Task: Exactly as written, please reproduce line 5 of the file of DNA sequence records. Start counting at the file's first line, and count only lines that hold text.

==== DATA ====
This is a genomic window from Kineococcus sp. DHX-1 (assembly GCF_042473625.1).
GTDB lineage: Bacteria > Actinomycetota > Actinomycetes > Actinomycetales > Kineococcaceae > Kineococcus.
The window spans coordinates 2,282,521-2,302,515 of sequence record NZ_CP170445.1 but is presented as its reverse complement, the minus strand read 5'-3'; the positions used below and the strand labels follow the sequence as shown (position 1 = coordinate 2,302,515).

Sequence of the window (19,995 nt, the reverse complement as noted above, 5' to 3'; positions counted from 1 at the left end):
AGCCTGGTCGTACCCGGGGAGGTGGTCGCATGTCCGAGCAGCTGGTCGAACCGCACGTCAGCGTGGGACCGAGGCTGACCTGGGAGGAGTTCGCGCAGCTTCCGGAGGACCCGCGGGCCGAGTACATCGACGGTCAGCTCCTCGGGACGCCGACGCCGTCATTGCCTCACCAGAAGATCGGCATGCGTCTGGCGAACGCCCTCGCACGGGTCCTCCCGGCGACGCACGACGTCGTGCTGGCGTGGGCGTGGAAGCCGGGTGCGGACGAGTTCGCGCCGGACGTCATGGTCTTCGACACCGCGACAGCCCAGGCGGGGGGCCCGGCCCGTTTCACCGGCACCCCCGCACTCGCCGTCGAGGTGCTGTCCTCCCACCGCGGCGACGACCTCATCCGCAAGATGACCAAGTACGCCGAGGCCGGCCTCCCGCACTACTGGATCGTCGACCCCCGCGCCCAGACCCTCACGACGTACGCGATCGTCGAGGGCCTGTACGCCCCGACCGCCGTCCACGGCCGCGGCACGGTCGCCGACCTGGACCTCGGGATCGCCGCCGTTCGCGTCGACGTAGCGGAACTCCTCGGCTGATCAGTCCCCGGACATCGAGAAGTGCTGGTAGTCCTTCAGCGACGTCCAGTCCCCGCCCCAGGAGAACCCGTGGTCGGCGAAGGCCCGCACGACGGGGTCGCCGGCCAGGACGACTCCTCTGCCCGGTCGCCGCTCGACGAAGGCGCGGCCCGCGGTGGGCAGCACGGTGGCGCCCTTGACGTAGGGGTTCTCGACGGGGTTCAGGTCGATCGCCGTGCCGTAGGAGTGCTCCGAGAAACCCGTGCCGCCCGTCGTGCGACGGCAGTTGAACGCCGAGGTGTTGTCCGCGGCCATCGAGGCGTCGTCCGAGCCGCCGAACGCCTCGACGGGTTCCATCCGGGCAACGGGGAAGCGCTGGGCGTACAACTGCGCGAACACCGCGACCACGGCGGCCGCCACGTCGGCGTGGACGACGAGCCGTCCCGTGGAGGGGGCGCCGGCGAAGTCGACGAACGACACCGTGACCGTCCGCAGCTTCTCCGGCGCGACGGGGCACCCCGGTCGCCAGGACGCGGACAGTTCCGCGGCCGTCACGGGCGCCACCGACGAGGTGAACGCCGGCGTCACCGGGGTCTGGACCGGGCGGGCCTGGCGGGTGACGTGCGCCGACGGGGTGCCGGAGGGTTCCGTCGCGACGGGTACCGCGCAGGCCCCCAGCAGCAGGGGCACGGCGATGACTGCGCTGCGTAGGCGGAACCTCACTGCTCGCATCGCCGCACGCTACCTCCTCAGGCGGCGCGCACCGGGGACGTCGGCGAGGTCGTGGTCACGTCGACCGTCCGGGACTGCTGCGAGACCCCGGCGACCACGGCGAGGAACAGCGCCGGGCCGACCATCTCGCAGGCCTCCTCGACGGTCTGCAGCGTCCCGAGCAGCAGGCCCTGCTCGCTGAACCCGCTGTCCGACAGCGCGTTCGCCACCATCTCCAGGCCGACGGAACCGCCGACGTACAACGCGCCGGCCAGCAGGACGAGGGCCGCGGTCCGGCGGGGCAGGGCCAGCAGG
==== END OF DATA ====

AGCCTGGTCGTACCCGGGGAGGTGGTCGCATGTCCGAGCAGCTGGTCGAACCGCACGTCAGCGTGGGACCGAGGCTGACCTGGGAGGAGTTCGCGCAGCTTCCGGAGGACCCGCGGGCCGAGTACATCGACGGTCAGCTCCTCGGGACGCCGACGCCGTCATTGCCTCACCAGAAGATCGGCATGCGTCTGGCGAACGCCCTCGCACGGGTCCTCCCGGCGACGCACGACGTCGTGCTGGCGTGGGCGTGGAAGCCGGGTGCGGACGAGTTCGCGCCGGACGTCATGGTCTTCGACACCGCGACAGCCCAGGCGGGGGGCCCGGCCCGTTTCACCGGCACCCCCGCACTCGCCGTCGAGGTGCTGTCCTCCCACCGCGGCGACGACCTCATCCGCAAGATGACCAAGTACGCCGAGGCCGGCCTCCCGCACTACTGGATCGTCGACCCCCGCGCCCAGACCCTCACGACGTACGCGATCGTCGAGGGCCTGTACGCCCCGACCGCCGTCCACGGCCGCGGCACGGTCGCCGACCTGGACCTCGGGATCGCCGCCGTTCGCGTCGACGTAGCGGAACTCCTCGGCTGATCAGTCCCCGGACATCGAGAAGTGCTGGTAGTCCTTCAGCGACGTCCAGTCCCCGCCCCAGGAGAACCCGTGGTCGGCGAAGGCCCGCACGACGGGGTCGCCGGCCAGGACGACTCCTCTGCCCGGTCGCCGCTCGACGAAGGCGCGGCCCGCGGTGGGCAGCACGGTGGCGCCCTTGACGTAGGGGTTCTCGACGGGGTTCAGGTCGATCGCCGTGCCGTAGGAGTGCTCCGAGAAACCCGTGCCGCCCGTCGTGCGACGGCAGTTGAACGCCGAGGTGTTGTCCGCGGCCATCGAGGCGTCGTCCGAGCCGCCGAACGCCTCGACGGGTTCCATCCGGGCAACGGGGAAGCGCTGGGCGTACAACTGCGCGAACACCGCGACCACGGCGGCCGCCACGTCGGCGTGGACGACGAGCCGTCCCGTGGAGGGGGCGCCGGCGAAGTCGACGAACGACACCGTGACCGTCCGCAGCTTCTCCGGCGCGACGGGGCACCCCGGTCGCCAGGACGCGGACAGTTCCGCGGCCGTCACGGGCGCCACCGACGAGGTGAACGCCGGCGTCACCGGGGTCTGGACCGGGCGGGCCTGGCGGGTGACGTGCGCCGACGGGGTGCCGGAGGGTTCCGTCGCGACGGGTACCGCGCAGGCCCCCAGCAGCAGGGGCACGGCGATGACTGCGCTGCGTAGGCGGAACCTCACTGCTCGCATCGCCGCACGCTACCTCCTCAGGCGGCGCGCACCGGGGACGTCGGCGAGGTCGTGGTCACGTCGACCGTCCGGGACTGCTGCGAGACCCCGGCGACCACGGCGAGGAACAGCGCCGGGCCGACCATCTCGCAGGCCTCCTCGACGGTCTGCAGCGTCCCGAGCAGCAGGCCCTGCTCGCTGAACCCGCTGTCCGACAGCGCGTTCGCCACCATCTCCAGGCCGACGGAACCGCCGACGTACAACGCGCCGGCCAGCAGGACGAGGGCCGCGGTCCGGCGGGGCAGGGCCAGCAGG